Installing home security system yourself

Installing Home Security System Yourself

Installing Home Security System Yourself doesn’t have to be hard for the DIY. Choose the right system, make sure you have the right tools and install.

With rising concern over crime, home security systems are growing in popularity. Even simple systems, however, can cost as much as a couple of thousand dollars to have installed professionally. The expensive is mostly labor costs. However, Installing Home Security System Yourself can take time but but will save you hundreds if not thousands of dollars.

As a result, many do-it-yourselfers are opting to install the systems on their own to cut costs by more than one-half. Professional alarm system installers are also realizing that the high price tag is locking out many homeowners from alarm systems, and are now catering to do-it-yourselfers.

While a professional will charge $2,000 to wire a house, a do-it-yourselfer can install the same system for $550 to $700.

Choosing a home security system

The first step in installing an alarm system is determining the type, size and features of a system. A hard-wired system requires fishing wires from sensors and switches through walls and floors in a home to a master control panel that is wired to an electrical circuit.

A wireless system is a bit easier to install as it doesn’t require fishing wires through walls. Next, determine what you want to protect. Make a plan to decide which doors and windows you want covered.

Statistically, burglars prefer coming in through a back door, so be certain to protect all outdoor entryways, including basement doors. The second most likely entry point for a burglar is a basement window.

Sensors and Switches for your home security system

After you’ve completed your plan, you can determine the type and number of sensors and switches you’ll need, and estimate the amount of wire the system will require.
Sensors come in several different forms. A magnetic switch has two components, one that attached to the edge of the door or window, and a second that attaches to the window or door frame. When the door or window is opened and the magnetic contact is broken, the switch trips an alarm.

A plunger switch is similar, and also trips an alarm when the window or door is opened.
To prevent a burglar from entering through a broken window, ribbon sensors are glued to the perimeter of the window.

A final decision is whether the system will feature sirens, or phone dialers to call for emergency help, or both. If you choose a siren, plan one inside the house to scare off the intruder, and one outside to alert neighbors.

DIY installation of home security system

After you’ve purchased a system, be prepared to spend a day or so installing it, say the experts. Wireless systems require only a few tools to install. The master control panels are installed as described below and the sensors are simply screwed or glued to windows and door frames.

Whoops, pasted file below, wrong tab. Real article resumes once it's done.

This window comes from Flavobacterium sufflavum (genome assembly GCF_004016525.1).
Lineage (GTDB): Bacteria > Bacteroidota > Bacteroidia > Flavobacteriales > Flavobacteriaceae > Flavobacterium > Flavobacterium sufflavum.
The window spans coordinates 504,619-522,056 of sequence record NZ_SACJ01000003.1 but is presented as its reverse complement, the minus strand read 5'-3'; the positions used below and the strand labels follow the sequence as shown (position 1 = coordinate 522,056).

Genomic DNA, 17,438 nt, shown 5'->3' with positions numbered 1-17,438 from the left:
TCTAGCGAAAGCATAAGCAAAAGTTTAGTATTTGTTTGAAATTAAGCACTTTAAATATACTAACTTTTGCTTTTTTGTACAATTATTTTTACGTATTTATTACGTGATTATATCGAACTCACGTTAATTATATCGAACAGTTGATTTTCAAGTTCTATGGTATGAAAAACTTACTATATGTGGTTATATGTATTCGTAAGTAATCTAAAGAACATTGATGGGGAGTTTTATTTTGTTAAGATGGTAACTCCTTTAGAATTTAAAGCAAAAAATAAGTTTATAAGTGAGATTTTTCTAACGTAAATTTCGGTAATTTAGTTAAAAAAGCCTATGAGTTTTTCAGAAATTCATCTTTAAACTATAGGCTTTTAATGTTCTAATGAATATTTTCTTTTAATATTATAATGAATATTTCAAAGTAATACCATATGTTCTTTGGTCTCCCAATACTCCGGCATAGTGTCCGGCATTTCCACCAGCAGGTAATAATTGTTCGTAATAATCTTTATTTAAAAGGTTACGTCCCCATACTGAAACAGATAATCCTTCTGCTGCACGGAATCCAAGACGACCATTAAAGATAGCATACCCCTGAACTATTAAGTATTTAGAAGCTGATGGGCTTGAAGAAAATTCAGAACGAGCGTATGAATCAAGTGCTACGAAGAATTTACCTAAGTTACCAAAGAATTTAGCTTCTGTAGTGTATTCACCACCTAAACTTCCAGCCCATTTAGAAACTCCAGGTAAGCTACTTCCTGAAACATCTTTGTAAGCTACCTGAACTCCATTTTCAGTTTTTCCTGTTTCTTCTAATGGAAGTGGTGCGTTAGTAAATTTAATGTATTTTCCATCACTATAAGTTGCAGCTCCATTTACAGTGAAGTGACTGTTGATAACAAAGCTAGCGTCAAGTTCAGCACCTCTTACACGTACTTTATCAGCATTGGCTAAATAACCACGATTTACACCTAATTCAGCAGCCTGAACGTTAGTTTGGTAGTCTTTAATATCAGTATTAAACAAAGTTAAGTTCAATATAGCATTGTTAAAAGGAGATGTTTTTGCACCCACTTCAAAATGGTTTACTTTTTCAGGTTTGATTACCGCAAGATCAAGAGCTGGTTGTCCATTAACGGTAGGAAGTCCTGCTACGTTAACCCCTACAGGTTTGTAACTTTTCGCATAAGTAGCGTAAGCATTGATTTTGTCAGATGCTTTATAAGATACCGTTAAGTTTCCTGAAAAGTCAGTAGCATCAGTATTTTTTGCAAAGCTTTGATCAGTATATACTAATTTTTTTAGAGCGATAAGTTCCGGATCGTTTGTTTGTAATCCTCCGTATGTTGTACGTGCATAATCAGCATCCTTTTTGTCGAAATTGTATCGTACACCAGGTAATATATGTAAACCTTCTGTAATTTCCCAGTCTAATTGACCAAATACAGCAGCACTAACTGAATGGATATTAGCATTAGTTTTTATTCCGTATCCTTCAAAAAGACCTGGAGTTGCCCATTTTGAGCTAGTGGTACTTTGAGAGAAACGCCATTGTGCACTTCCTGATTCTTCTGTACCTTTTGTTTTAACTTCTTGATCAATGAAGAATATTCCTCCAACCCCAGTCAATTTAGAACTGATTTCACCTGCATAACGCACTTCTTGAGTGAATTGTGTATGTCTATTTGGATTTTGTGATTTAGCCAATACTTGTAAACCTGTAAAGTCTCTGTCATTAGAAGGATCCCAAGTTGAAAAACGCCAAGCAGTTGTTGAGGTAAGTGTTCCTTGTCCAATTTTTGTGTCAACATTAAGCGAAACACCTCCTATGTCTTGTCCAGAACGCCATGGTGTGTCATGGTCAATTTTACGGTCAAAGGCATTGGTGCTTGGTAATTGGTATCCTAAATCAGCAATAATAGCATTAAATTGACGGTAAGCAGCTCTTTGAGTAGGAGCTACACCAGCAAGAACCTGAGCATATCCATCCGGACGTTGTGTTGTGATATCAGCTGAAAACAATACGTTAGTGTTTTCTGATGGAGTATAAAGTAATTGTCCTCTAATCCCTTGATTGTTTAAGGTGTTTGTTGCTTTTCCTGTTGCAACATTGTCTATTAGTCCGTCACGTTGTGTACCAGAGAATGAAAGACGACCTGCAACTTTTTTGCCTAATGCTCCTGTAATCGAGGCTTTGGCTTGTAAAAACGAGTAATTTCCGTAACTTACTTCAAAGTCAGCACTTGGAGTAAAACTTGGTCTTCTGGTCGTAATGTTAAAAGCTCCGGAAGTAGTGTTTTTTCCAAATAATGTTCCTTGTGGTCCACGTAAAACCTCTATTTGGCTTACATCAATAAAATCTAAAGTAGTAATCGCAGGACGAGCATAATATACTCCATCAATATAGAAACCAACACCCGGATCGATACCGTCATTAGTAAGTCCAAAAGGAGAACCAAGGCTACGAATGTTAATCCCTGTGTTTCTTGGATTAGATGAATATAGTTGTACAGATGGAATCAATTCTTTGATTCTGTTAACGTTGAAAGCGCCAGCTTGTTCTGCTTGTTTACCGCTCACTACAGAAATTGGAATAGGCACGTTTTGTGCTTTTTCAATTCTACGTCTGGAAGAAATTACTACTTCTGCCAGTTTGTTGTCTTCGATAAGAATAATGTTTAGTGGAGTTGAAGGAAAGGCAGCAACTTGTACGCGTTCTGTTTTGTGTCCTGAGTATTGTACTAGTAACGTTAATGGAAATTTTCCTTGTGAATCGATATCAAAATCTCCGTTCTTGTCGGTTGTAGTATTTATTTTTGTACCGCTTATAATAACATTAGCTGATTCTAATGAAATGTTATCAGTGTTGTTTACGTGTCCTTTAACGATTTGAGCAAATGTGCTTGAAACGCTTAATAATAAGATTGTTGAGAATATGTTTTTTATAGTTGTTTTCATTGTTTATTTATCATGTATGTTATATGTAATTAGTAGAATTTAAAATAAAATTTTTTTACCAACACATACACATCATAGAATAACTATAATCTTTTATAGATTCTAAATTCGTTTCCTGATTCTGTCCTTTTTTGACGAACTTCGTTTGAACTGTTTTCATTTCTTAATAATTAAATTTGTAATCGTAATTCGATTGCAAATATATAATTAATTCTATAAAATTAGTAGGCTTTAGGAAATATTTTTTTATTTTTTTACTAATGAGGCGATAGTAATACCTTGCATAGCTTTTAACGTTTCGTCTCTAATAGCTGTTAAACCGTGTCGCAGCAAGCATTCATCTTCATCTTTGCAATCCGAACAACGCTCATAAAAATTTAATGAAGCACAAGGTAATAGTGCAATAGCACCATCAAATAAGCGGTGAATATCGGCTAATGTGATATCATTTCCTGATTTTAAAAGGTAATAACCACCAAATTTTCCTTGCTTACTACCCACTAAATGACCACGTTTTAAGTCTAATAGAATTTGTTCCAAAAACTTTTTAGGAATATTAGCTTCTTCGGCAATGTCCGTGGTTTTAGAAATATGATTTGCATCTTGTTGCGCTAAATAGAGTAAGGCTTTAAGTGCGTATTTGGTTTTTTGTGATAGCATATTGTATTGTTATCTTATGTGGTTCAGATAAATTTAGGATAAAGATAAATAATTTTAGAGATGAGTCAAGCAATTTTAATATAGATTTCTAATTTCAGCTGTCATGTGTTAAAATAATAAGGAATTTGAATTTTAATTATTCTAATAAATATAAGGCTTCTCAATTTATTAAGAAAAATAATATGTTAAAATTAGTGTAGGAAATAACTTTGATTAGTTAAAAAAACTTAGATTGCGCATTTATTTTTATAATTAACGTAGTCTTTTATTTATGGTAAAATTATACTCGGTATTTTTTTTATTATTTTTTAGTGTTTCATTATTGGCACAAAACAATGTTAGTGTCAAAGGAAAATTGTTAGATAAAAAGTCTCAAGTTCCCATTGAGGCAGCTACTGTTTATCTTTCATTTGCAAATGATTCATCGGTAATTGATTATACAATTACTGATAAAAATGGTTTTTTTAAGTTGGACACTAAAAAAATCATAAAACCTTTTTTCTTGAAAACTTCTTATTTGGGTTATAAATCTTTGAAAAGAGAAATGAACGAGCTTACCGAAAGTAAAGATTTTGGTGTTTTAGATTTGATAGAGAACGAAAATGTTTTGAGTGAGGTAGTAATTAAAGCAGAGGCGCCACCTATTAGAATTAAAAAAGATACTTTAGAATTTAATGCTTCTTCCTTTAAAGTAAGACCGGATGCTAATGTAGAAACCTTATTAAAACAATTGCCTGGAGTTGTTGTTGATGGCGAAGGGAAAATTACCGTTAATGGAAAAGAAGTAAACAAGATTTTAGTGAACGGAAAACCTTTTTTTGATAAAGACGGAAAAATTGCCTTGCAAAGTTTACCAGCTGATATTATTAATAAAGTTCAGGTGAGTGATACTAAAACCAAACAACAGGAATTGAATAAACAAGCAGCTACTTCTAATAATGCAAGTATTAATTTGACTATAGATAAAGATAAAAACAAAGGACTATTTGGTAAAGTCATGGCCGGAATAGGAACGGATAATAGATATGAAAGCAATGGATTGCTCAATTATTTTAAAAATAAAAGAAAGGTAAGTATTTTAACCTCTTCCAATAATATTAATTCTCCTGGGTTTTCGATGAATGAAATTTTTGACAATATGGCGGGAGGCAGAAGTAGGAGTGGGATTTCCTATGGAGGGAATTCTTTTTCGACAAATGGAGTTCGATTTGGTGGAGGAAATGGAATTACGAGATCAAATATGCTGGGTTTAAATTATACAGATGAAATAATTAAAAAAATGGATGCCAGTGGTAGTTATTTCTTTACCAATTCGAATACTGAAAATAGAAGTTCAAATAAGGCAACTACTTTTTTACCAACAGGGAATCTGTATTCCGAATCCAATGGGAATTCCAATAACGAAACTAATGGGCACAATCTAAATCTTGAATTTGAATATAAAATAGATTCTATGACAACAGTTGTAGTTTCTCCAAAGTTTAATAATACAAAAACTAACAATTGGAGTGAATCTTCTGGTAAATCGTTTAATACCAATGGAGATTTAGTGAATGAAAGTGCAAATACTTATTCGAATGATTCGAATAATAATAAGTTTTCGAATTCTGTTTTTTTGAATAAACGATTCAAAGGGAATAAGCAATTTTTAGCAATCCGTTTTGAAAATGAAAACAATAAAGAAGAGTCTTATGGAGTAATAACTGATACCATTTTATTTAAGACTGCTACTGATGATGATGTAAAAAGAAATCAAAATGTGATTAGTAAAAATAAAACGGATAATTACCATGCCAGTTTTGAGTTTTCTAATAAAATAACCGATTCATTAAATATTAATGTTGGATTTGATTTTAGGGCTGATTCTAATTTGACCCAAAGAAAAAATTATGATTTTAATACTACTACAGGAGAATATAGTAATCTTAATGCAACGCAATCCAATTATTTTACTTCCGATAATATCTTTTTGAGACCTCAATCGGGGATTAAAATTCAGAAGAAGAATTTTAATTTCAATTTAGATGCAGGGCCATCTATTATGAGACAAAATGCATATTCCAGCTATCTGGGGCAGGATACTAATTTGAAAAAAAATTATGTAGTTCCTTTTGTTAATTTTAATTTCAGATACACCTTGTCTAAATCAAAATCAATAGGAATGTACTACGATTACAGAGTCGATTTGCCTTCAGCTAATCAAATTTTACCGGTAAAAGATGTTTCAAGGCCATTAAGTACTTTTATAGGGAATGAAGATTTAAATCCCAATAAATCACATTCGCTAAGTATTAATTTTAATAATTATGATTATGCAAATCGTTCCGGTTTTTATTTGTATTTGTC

The most difficult part of the installation of a hardwire system will be fishing the sensor wires through the walls. Also, be prepared to remove or at least loosen wood trim such as door and window frames and baseboards. This will require a pry bar.

If your wood trim is painted, you run the risk of chipping the paint. Have touch-up paint available. You’ll also need to poke a few holes in the wall, so be ready to make plaster and wallboard repairs, and have wall paint for touch-ups.

If you already have a home security system and want to save money, you may want to renegotiate the terms with the provider, or you can consider installing automatic locks as shown in the video below.

Step by Step instructions – DIY installation of home security system

1) Start the installation by placing the master control panel in a out-of-the-way spot such as a closet or basement.

2) Next, install the door sensors. Wires to the door sensors should be fed through a hole in the trim. Pull the trim back to fish the wire down to the floor using a fishtape. You can then feed the sensor wire behind baseboard to the next sensor location. You’ll need to loosen or remove the baseboard.

3) At your final perimeter sensor location, you’ll need to run the wire through the wall, the ceiling or the floor to the master control panel.

4) Next, install interior zone sensors, such as motion sensors. While you want to place these in a place where a burglar is most likely to walk, try to place the units so you can fish wires through walls easily. As with the perimeter sensor, run the wires to the master control panel.

5) Then you’ll need to install the remote control pads near exit doors and/or in the master bedroom. Again, chose locations in which you can easily fish wires down to the main control pad.

6) If you’ve opted for a siren, install it high out of reach in an inconspicuous spot, such as the home’s gable peak. Run the wire to power the siren through the attic and out of the side of the building to prevent an intruder from cutting the line from the outside.

Installing home security system yourself with this information and taking these steps will result in an installation you should be proud of.

Jim Sulski